All of which is a reminder of how odd it is that we think of time using spatial metaphors at all – indeed, that it seems virtually impossible not to. Ask me about the coming month and I can’t help picturing a sequence of little boxes, like a calendar; ask me what I did yesterday and my eyes shoot upwards, as I consult a “space” somewhere behind my head. Your specific images may not match mine, but anthropologists suggest that the basic metaphor – “time is space” – is a cultural universal. Which is a pity, in a way, because I’m pretty sure it makes our experience of time more anguished than it needs to be.
Mark Forster wrote in one of his books about “spaciousness” being a quality of life he valued. When talking of how we move through the day, “spaciousness” evokes a different feeling than “cramped.”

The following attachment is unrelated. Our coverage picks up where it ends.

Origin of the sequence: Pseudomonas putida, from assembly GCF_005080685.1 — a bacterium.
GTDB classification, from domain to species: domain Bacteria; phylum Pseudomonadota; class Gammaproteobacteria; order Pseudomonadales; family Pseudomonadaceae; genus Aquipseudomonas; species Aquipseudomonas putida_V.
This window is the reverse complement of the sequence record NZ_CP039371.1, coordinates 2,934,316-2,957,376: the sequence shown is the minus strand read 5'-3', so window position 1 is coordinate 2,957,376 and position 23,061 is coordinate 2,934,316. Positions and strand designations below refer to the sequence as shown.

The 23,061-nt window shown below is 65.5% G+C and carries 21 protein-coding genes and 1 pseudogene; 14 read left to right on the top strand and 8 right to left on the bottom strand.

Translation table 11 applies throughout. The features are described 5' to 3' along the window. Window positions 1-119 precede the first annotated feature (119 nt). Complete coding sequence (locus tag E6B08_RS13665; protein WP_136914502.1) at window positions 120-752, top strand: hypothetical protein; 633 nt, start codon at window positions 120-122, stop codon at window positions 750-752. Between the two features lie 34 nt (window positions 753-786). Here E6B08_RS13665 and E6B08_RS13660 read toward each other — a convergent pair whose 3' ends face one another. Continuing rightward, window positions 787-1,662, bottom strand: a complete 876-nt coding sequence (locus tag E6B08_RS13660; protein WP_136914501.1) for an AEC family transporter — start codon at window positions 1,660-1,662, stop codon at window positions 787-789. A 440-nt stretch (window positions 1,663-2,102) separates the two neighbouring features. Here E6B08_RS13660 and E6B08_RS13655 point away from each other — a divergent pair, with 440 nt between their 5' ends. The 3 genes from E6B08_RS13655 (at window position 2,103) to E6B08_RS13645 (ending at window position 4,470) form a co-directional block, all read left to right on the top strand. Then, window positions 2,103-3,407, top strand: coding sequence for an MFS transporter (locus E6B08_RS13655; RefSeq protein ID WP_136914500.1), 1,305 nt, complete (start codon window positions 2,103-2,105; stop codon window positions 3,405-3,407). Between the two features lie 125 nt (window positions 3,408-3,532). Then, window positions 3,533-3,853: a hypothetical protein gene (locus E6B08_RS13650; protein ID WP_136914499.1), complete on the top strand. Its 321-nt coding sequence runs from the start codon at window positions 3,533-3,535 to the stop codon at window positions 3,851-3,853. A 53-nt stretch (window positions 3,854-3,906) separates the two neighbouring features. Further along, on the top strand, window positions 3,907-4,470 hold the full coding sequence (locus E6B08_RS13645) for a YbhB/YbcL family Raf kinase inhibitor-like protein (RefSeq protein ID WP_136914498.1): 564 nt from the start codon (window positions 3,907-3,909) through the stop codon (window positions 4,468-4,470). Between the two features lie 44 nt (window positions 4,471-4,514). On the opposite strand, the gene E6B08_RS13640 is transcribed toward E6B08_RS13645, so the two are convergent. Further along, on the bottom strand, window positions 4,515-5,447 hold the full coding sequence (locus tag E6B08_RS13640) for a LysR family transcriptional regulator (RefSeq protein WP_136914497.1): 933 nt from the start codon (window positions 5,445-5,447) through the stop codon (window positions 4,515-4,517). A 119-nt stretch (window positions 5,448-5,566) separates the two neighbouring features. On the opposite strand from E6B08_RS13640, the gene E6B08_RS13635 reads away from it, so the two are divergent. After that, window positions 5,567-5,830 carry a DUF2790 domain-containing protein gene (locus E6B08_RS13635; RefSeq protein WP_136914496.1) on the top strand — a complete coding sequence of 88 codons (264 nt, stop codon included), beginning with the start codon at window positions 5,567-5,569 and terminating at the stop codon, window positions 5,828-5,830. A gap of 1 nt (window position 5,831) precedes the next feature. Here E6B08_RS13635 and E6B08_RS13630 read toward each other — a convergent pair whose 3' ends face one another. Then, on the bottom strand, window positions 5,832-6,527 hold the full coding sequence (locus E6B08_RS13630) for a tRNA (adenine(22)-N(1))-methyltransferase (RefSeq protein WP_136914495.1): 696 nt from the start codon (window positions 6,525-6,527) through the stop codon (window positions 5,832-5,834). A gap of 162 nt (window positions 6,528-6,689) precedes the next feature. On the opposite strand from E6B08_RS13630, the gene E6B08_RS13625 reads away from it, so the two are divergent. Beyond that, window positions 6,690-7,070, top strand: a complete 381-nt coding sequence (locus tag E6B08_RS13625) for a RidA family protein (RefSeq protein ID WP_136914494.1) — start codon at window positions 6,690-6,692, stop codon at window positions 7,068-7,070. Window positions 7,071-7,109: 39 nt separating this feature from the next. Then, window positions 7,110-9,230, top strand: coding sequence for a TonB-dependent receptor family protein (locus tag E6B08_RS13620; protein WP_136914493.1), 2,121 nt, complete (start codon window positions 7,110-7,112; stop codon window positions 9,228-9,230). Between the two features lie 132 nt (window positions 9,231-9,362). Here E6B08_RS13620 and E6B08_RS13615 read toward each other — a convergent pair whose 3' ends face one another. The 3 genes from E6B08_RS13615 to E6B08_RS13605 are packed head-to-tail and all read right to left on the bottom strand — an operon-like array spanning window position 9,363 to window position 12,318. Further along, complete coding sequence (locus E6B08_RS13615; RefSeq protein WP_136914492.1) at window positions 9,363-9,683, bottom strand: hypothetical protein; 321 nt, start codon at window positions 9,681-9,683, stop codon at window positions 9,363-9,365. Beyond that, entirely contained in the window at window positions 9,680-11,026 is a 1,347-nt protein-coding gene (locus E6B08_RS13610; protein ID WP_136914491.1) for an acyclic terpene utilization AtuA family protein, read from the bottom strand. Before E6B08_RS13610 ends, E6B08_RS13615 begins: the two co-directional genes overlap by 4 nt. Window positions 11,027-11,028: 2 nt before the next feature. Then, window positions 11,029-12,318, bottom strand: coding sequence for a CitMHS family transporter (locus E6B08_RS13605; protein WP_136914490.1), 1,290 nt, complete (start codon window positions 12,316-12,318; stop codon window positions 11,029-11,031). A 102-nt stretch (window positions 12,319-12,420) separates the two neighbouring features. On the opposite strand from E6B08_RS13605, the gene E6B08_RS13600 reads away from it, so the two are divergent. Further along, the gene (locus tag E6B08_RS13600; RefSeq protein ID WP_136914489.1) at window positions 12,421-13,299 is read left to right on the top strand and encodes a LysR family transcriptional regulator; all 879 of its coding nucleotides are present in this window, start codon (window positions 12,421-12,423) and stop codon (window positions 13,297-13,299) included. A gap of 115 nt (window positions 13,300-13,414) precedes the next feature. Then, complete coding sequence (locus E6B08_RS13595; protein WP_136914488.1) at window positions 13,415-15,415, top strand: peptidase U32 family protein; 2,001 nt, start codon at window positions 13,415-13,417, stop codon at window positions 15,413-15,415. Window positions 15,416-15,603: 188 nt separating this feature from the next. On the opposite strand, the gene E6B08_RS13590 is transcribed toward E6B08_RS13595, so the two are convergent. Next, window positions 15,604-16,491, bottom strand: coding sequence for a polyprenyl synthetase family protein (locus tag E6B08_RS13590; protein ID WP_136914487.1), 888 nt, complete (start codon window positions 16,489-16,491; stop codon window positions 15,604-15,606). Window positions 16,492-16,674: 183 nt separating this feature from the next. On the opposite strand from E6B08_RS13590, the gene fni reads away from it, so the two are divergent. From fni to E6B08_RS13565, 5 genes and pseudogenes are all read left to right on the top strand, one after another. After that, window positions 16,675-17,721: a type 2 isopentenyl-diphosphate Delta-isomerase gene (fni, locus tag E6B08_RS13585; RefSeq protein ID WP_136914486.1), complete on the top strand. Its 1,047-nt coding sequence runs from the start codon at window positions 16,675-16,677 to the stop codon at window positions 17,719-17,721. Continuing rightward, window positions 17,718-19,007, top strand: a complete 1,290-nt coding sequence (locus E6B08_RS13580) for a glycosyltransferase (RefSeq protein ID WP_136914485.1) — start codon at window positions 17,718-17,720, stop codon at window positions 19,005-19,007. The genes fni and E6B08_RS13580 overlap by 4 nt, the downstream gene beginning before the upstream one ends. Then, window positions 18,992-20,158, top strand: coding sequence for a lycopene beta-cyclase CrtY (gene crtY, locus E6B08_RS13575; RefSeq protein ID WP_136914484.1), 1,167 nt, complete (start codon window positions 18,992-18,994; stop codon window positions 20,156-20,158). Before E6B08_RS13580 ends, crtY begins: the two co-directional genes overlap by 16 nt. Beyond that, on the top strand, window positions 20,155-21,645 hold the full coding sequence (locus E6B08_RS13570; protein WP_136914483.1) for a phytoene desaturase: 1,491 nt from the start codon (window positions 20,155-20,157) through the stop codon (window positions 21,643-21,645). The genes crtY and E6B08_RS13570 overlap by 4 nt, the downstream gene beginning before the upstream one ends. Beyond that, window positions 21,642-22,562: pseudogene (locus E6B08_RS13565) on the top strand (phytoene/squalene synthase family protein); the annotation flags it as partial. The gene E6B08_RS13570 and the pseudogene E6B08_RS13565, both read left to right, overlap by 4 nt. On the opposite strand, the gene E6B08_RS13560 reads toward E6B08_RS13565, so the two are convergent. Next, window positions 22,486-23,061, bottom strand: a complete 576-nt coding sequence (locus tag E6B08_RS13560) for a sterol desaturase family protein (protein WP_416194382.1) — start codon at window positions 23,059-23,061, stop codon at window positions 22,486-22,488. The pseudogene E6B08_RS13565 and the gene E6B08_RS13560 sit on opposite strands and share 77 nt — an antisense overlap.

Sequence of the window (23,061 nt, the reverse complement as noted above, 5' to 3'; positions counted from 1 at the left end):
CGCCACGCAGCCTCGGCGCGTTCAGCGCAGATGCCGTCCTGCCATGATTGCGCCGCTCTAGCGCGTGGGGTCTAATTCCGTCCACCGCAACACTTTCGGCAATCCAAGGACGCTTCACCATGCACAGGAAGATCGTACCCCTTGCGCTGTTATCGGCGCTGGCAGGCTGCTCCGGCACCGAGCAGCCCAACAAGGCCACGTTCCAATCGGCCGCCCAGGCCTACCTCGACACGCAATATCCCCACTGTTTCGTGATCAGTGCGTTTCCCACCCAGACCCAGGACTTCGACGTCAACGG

As Burkeman says, time as space is a useful metaphor. Time is money, is another. An academic uses time the way a sculptor uses clay is another metaphor I’ve heard.
At this point in my development, metaphors are useful until they’re not. They’re fun to talk about and they can lead to insights sometimes, but it’s useful also to know when to let them go. And to know that they’re momentary thoughts.
“Time” does not really exist, the way trees and cars and physical bodies do. It’s a concept humans have made up because it’s useful to keep the trains running and we know when to celebrate birthdays, but time and its passing is a thought we create for ourselves. The way time can pass quickly or slowly to us – and differently for someone else in the same circumstance – is a clue that time is a thought we’re paying attention to (or not) in the moment.
As the mystics tell us, there is no past and no future. There is only now. What happens to the time-management industrial complex when there is only now? As someone for whom time management has been my shadow religion for nearly 30 years, this is something I’m pondering quite a bit.